I am finding life at home very difficult and I want to separate from my spouse. Is this possible under the current pandemic?
The National Police Chiefs Council (NPCC) issued guidance mid-April confirming that you can move to a friend’s address for several days to “cool off” following an argument at home. You should strongly consider either yourself or your spouse moving elsewhere where children are involved as it prevents the children from witnessing conflict within the home, at what is already an emotionally charged time for them. Nevertheless, you should also consider and take legal advice on the financial implications of either of you or your partner moving out and how contact with the children is going to be promoted with both parents, if suitable. The Government Guidance has confirmed that children can be moved between households if they have separated parents.
It is still possible to issue Divorce proceedings and much of the process has now been taken online. The main divorce suit is dealt with separately to the separation of financial assets and children arrangements, which can often take much longer to review and discuss. While staff shortages may mean slower turn-around times there is no reason to suspect that a divorce will not otherwise go ahead as anticipated. Once coronavirus has passed, it is likely that divorce rates will spike and there will be an increased demand on the Court system, so your divorce process may take longer if you delay filing your divorce.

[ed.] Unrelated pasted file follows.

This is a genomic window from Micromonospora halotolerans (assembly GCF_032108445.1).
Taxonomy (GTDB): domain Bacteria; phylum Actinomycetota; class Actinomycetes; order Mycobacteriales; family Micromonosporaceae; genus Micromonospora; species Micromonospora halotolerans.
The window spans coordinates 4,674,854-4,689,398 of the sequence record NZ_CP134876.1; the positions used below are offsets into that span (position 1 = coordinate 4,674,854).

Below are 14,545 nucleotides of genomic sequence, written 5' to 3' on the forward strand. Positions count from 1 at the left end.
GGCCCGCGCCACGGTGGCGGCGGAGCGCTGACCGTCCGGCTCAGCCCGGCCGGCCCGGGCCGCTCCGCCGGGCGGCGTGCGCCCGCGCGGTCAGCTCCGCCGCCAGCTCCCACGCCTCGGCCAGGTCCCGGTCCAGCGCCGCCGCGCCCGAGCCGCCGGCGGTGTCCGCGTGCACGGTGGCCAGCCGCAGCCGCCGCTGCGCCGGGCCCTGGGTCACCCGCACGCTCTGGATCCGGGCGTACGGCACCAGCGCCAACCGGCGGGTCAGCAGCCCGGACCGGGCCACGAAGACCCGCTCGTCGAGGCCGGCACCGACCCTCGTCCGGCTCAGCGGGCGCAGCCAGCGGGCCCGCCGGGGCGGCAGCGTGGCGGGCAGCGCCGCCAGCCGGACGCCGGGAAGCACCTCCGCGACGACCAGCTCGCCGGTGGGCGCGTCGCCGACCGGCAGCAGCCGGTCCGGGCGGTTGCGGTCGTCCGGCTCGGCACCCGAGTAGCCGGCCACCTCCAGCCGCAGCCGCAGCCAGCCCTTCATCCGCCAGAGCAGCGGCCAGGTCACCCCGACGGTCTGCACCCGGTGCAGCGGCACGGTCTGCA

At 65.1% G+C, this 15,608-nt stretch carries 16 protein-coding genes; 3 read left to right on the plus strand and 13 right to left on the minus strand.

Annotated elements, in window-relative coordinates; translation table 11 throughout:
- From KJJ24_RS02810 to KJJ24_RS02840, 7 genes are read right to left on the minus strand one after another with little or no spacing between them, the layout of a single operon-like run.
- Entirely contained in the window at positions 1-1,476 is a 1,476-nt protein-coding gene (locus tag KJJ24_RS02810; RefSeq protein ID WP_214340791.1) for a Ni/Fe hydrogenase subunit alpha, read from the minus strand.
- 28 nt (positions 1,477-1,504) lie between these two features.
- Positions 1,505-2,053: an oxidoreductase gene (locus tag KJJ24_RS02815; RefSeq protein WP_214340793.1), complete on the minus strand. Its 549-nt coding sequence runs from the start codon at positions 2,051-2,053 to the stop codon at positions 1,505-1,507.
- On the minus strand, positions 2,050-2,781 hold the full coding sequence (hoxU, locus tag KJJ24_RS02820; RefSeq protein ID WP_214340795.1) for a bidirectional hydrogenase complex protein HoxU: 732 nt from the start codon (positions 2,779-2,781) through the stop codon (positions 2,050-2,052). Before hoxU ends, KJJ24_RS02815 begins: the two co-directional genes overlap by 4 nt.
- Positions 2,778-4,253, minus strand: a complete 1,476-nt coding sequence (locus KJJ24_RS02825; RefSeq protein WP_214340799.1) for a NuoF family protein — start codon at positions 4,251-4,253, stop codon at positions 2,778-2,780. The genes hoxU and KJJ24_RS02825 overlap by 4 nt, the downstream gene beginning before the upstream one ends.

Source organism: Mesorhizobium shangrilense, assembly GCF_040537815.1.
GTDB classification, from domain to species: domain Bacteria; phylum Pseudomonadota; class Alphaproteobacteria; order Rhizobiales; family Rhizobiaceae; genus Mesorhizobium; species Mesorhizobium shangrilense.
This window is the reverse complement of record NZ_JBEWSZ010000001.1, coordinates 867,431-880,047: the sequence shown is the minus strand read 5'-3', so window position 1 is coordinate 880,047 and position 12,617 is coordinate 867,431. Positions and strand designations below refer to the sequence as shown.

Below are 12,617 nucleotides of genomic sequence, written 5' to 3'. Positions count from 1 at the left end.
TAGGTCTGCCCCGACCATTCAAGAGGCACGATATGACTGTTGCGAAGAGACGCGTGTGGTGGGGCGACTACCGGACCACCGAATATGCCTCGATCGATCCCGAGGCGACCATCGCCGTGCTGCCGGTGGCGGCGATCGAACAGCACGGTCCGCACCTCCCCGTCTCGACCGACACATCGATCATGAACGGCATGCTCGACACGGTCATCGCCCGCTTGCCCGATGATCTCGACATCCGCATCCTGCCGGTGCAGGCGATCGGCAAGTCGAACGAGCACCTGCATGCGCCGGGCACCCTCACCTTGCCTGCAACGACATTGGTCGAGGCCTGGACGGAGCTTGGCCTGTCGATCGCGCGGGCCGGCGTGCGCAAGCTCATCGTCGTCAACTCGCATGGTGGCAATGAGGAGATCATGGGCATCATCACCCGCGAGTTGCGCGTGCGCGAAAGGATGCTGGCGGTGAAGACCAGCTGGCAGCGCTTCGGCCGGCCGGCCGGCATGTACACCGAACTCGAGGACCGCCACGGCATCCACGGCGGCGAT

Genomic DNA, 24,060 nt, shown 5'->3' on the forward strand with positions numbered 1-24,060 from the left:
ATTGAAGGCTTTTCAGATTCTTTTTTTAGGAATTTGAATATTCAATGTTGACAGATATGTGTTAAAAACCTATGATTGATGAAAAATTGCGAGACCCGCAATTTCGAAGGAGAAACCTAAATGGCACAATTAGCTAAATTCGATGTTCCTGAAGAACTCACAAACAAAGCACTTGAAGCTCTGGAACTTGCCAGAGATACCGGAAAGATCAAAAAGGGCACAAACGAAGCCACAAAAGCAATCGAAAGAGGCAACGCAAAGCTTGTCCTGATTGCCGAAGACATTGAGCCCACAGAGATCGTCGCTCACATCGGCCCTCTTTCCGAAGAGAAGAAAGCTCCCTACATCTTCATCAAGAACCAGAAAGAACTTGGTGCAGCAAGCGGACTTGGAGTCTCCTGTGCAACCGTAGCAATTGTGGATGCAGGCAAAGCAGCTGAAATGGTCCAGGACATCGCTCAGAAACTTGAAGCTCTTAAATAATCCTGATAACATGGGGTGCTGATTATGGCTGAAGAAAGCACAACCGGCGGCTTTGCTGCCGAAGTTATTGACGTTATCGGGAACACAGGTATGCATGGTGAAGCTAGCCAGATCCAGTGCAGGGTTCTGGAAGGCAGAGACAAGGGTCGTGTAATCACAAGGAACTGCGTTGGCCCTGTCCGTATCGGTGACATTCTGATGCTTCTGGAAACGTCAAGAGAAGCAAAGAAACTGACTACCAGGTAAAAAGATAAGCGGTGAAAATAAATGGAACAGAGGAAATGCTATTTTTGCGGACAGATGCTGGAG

It is also still possible to issue Court Applications regarding any financial settlements or children arrangements, however, the Court system was already under significant pressure before coronavirus, so the pandemic will only add to that and we expect Court processes to significantly be slower in those areas.
Court Applications should in any event be used as a last resort and there are alternative dispute resolution processes available which you should consider, including Arbitration and Mediation. Family lawyers are continuing to advise and assist individuals, manage their separations and can provide information about the options available, using alternative methods of communication such as Teams, Skype or Zoom for clients. Understandably, speaking aloud may be difficult in circumstances where you are not able to get any private time away from your spouse due to you being in lockdown and so email correspondence may be the most appropriate method of communication.